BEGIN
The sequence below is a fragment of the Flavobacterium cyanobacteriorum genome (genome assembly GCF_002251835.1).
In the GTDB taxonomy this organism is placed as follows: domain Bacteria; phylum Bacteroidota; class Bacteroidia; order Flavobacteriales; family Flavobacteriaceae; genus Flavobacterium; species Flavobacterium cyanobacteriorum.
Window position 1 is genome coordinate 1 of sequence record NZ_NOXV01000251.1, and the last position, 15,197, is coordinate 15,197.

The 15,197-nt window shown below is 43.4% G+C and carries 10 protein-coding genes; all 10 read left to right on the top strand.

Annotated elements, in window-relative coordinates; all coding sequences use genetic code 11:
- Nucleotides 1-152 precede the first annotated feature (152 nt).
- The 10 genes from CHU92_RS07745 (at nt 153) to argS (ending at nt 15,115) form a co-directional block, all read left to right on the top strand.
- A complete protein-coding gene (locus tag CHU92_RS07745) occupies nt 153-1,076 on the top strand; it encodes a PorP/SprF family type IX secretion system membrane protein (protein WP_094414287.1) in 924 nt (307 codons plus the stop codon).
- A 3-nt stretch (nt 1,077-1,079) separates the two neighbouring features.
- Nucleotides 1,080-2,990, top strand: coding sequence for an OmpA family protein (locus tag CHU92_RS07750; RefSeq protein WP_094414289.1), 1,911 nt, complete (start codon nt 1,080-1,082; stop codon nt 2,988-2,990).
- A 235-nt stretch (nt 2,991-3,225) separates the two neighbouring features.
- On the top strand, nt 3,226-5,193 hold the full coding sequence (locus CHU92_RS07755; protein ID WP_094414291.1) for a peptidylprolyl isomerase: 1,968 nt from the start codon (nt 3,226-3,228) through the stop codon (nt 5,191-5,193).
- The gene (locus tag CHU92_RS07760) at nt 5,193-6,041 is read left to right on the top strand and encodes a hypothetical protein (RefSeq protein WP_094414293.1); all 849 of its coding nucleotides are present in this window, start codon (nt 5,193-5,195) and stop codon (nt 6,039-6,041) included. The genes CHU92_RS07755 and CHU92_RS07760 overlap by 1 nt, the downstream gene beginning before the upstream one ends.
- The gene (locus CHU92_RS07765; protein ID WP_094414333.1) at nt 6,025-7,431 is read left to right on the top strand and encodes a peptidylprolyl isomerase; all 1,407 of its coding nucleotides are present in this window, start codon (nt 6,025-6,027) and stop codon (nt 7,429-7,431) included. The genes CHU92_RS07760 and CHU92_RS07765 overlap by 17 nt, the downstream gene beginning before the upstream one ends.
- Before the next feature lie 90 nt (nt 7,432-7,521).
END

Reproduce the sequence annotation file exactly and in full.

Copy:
The sequence below is a fragment of the Flavobacterium cyanobacteriorum genome (genome assembly GCF_002251835.1).
In the GTDB taxonomy this organism is placed as follows: domain Bacteria; phylum Bacteroidota; class Bacteroidia; order Flavobacteriales; family Flavobacteriaceae; genus Flavobacterium; species Flavobacterium cyanobacteriorum.
Window position 1 is genome coordinate 1 of sequence record NZ_NOXV01000251.1, and the last position, 15,197, is coordinate 15,197.

The 15,197-nt window shown below is 43.4% G+C and carries 10 protein-coding genes; all 10 read left to right on the top strand.

Annotated elements, in window-relative coordinates; all coding sequences use genetic code 11:
- Nucleotides 1-152 precede the first annotated feature (152 nt).
- The 10 genes from CHU92_RS07745 (at nt 153) to argS (ending at nt 15,115) form a co-directional block, all read left to right on the top strand.
- A complete protein-coding gene (locus tag CHU92_RS07745) occupies nt 153-1,076 on the top strand; it encodes a PorP/SprF family type IX secretion system membrane protein (protein WP_094414287.1) in 924 nt (307 codons plus the stop codon).
- A 3-nt stretch (nt 1,077-1,079) separates the two neighbouring features.
- Nucleotides 1,080-2,990, top strand: coding sequence for an OmpA family protein (locus tag CHU92_RS07750; RefSeq protein WP_094414289.1), 1,911 nt, complete (start codon nt 1,080-1,082; stop codon nt 2,988-2,990).
- A 235-nt stretch (nt 2,991-3,225) separates the two neighbouring features.
- On the top strand, nt 3,226-5,193 hold the full coding sequence (locus CHU92_RS07755; protein ID WP_094414291.1) for a peptidylprolyl isomerase: 1,968 nt from the start codon (nt 3,226-3,228) through the stop codon (nt 5,191-5,193).
- The gene (locus tag CHU92_RS07760) at nt 5,193-6,041 is read left to right on the top strand and encodes a hypothetical protein (RefSeq protein WP_094414293.1); all 849 of its coding nucleotides are present in this window, start codon (nt 5,193-5,195) and stop codon (nt 6,039-6,041) included. The genes CHU92_RS07755 and CHU92_RS07760 overlap by 1 nt, the downstream gene beginning before the upstream one ends.
- The gene (locus CHU92_RS07765; protein ID WP_094414333.1) at nt 6,025-7,431 is read left to right on the top strand and encodes a peptidylprolyl isomerase; all 1,407 of its coding nucleotides are present in this window, start codon (nt 6,025-6,027) and stop codon (nt 7,429-7,431) included. The genes CHU92_RS07760 and CHU92_RS07765 overlap by 17 nt, the downstream gene beginning before the upstream one ends.
- Before the next feature lie 90 nt (nt 7,432-7,521).